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La Victoire de Samothrace, Unknown, 190 BC

House of Julia Felix


1st c. AD


The house of Julia Felix is our third and final house on the tour.

The name Julia Felix means Julia the Fortunate.

The owner was extremely rich and offered part of her house to rent, probably to cover the cost of reparations after the earthquake of 62 AD.

A sign outside reads : "To let, in the estate of Julia Felix... elegant baths for respectable people, shops with upper rooms, and apartments... The lease will expire at the end of the five years."

The property was massive, occupying the entire block.

It had an open-air swimming pool, thermal baths, a tavern, a restaurant, gardens, waterfalls... and it was just round the corner from the amphitheatre.

Its amenities would have attracted wealthy Pompeians.

Like other rich Roman houses, the opening in the atrium's ceiling would provide light and ventilation for the entire house and a basin would catch drinkable rainwater.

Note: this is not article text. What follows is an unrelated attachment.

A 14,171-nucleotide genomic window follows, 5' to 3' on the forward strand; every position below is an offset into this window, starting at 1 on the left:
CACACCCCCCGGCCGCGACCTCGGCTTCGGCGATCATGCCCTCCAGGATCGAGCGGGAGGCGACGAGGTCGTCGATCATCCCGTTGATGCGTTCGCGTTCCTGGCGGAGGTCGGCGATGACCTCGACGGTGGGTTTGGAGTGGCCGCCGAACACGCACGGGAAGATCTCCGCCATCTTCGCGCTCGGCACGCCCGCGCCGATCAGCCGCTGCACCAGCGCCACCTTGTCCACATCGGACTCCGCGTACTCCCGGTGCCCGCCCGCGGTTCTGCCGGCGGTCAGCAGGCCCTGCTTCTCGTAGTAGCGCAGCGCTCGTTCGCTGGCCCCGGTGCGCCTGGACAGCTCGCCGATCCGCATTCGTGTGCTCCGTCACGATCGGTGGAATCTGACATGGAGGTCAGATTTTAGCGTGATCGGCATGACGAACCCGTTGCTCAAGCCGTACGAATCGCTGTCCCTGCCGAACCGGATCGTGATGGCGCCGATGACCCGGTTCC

The walls were typically painted red and yellow.

They were also decorated with scenes from the Forum - children hiding behind columns, men playing board games, bartering and admiring statues...

There is even a fresco of a child being whipped with his pants down!

The dining room looked onto the gardens.

Romans could spend hours dining.

They would dine lying down on perpendicular couches.

At the end of the garden was a self-contained flat, with its own atrium, bedroom, dining room, private street access and beautiful views over the vegetable garden.

The other side of the house leads to the private baths, which also had a separate entrance onto the street.

It was extremely rare for private homes to have their own baths - which shows how exclusive Julia Felix's apartments were.

La Joconde, de Vinci (1519)



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